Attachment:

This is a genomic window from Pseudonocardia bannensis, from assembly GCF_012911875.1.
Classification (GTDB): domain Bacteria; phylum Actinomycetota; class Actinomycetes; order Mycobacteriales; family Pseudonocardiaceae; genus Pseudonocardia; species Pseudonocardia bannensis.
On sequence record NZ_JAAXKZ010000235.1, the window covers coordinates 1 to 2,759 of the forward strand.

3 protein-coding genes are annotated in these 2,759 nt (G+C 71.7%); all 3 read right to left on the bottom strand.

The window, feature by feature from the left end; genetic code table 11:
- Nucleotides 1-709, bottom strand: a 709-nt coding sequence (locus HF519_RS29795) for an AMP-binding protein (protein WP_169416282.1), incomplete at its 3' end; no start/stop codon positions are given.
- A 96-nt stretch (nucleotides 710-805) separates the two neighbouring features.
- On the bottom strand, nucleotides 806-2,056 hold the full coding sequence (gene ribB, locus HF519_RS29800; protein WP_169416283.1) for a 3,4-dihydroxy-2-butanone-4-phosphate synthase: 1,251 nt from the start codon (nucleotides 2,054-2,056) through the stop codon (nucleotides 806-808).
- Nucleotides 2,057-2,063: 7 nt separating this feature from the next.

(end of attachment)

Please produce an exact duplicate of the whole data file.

This is a genomic window from Pseudonocardia bannensis, from assembly GCF_012911875.1.
Classification (GTDB): domain Bacteria; phylum Actinomycetota; class Actinomycetes; order Mycobacteriales; family Pseudonocardiaceae; genus Pseudonocardia; species Pseudonocardia bannensis.
On sequence record NZ_JAAXKZ010000235.1, the window covers coordinates 1 to 2,759 of the forward strand.

3 protein-coding genes are annotated in these 2,759 nt (G+C 71.7%); all 3 read right to left on the bottom strand.

The window, feature by feature from the left end; genetic code table 11:
- Nucleotides 1-709, bottom strand: a 709-nt coding sequence (locus HF519_RS29795) for an AMP-binding protein (protein WP_169416282.1), incomplete at its 3' end; no start/stop codon positions are given.
- A 96-nt stretch (nucleotides 710-805) separates the two neighbouring features.
- On the bottom strand, nucleotides 806-2,056 hold the full coding sequence (gene ribB, locus HF519_RS29800; protein WP_169416283.1) for a 3,4-dihydroxy-2-butanone-4-phosphate synthase: 1,251 nt from the start codon (nucleotides 2,054-2,056) through the stop codon (nucleotides 806-808).
- Nucleotides 2,057-2,063: 7 nt separating this feature from the next.